While not wishing to be held to any one theory, with respect to moiety A, it is thought that by incorporating a dopant (D) into the crystal structure of the active material of the present invention, wherein the amount (a) of moiety A initially present in the active material is substituted by an amount of D, the dopant will occupy sites in the active material normally occupied by A, thus substantially increasing the ionic and electrical conductivity of the active material. Such materials additionally exhibit enhanced electrical conductivity, thus reducing or eliminating the need for electrically conductive material (e.g. carbon) in the electrode. Reduction or elimination of carbonaceous materials in secondary electrochemical cells, including those disclosed herein, is desirable because of the long-term deleterious effects carbonaceous materials produce during the operation of the electrochemical cells (e.g. promotion of gas production within the electrochemical cell). Reduction or elimination of the carbonaceous material also permits insertion of a greater amount of active material, thereby increasing the electrochemical cell's capacity and energy density.

Moiety A may be partially substituted by moiety D by aliovalent or isocharge substitution, in equal or unequal stoichiometric amounts. “Isocharge substitution” refers to a substitution of one element on a given crystallographic site with an element having the same oxidation state (e.g. substitution of Ca2+ with Mg2+). “Aliovalent substitution” refers to a substitution of one element on a given crystallographic site with an element of a different oxidation state (e.g. substitution of Li+ with Mg2+).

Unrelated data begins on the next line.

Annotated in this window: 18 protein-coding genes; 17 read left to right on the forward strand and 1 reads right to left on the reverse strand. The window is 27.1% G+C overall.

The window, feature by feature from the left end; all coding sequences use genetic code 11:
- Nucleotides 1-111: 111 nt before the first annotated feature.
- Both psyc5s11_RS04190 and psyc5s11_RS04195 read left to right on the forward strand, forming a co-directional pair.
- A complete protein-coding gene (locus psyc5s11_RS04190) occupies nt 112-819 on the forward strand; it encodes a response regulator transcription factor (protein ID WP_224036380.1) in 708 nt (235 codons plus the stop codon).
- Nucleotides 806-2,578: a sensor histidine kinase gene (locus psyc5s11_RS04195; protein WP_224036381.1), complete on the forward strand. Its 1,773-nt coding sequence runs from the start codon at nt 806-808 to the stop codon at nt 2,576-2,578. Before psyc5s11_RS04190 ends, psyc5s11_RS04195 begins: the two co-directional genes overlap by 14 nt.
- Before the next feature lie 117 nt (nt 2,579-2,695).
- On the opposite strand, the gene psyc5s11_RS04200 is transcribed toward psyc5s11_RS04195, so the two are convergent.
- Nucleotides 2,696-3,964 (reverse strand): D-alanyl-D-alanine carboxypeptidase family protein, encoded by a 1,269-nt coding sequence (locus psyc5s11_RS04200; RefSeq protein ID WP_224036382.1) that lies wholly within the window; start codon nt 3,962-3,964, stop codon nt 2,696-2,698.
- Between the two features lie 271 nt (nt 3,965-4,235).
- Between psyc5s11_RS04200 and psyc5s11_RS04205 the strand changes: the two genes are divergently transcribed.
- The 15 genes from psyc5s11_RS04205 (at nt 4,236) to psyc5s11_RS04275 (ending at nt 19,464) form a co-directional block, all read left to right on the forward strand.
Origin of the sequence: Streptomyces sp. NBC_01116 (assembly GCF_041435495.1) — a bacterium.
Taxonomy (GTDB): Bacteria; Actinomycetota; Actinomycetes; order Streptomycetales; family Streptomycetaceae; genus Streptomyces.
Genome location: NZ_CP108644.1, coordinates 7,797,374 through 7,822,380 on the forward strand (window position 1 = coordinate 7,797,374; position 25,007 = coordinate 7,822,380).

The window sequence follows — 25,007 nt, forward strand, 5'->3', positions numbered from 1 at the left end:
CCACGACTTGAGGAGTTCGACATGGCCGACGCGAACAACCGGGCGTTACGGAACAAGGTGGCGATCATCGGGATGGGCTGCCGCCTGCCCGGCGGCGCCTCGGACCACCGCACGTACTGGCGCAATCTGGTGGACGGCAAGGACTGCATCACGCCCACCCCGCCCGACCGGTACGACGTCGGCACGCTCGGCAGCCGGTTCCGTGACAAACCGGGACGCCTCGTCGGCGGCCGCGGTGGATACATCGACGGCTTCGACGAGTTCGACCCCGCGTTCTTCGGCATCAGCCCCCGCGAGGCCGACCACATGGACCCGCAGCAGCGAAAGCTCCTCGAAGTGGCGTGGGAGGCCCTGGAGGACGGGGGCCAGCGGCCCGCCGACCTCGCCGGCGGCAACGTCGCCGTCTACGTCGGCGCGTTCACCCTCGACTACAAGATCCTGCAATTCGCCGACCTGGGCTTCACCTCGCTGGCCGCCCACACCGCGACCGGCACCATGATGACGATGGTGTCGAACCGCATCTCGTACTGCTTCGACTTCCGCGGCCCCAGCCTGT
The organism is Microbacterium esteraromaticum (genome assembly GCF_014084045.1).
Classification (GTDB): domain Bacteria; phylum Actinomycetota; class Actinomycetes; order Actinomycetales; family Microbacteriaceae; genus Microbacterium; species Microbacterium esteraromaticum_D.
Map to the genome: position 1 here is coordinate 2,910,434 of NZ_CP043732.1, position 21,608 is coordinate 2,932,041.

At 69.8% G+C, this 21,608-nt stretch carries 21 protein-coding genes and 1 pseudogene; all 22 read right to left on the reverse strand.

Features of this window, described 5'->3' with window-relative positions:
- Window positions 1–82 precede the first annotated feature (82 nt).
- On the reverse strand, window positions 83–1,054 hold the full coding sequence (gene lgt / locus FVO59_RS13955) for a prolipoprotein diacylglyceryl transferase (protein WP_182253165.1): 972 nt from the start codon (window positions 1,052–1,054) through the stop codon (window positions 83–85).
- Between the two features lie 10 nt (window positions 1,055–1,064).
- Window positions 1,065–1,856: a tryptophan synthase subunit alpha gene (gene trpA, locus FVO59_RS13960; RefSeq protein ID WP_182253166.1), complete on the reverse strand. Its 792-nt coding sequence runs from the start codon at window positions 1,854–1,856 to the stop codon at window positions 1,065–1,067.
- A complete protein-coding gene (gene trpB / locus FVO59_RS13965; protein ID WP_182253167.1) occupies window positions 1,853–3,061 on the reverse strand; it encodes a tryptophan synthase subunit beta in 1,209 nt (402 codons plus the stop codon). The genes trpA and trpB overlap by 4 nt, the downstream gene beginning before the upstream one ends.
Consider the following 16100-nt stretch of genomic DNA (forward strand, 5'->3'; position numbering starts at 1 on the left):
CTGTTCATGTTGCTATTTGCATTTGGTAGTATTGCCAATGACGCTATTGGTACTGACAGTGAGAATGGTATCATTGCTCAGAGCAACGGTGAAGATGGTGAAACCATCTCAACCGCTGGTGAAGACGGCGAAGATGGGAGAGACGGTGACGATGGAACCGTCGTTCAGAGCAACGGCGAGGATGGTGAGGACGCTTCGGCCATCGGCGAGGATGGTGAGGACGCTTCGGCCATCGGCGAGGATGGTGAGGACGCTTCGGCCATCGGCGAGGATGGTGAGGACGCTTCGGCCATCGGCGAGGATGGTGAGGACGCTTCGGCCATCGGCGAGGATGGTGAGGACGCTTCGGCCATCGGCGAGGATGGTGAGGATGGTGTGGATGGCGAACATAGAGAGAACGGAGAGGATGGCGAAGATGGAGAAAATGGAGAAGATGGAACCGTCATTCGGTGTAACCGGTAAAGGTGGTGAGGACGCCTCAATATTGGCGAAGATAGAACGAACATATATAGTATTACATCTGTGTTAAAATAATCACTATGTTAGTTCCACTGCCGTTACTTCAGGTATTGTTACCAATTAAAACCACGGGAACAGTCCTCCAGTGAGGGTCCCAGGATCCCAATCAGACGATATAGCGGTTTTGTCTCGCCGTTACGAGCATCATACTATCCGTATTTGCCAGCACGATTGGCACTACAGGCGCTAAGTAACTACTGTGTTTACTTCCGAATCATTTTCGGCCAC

For all embodiments described herein where moiety A is partially substituted by moiety D by isocharge substitution, A may be substituted by an equal stoichiometric amount of moiety D, whereby the active material of the present invention is represented by the nominal general formula (II):
[Aa-f,Dd]Mm(XY4)pZe,  (II)
wherein f=d.

Where moiety A of general formula (II) is partially substituted by moiety D by isocharge substitution and d≠f, then the stoichiometric amount of one or more of the other components (e.g. A, M, XY4 and Z) in the active material must be adjusted in order to maintain electroneutrality.

For all embodiments described herein where moiety A is partially substituted by moiety D by aliovalent substitution, moiety A may be substituted by an “oxidatively” equivalent amount of moiety D, whereby the active material of the present invention is represented by the nominal general formula (III):

[ A a - f V A , D d V D ] M m ( XY 4 ) p Z e , ( III )
wherein f=d, VA is the oxidation state of moiety A (or sum of oxidation states of the elements consisting of the moiety A), and VD is the oxidation state of moiety D.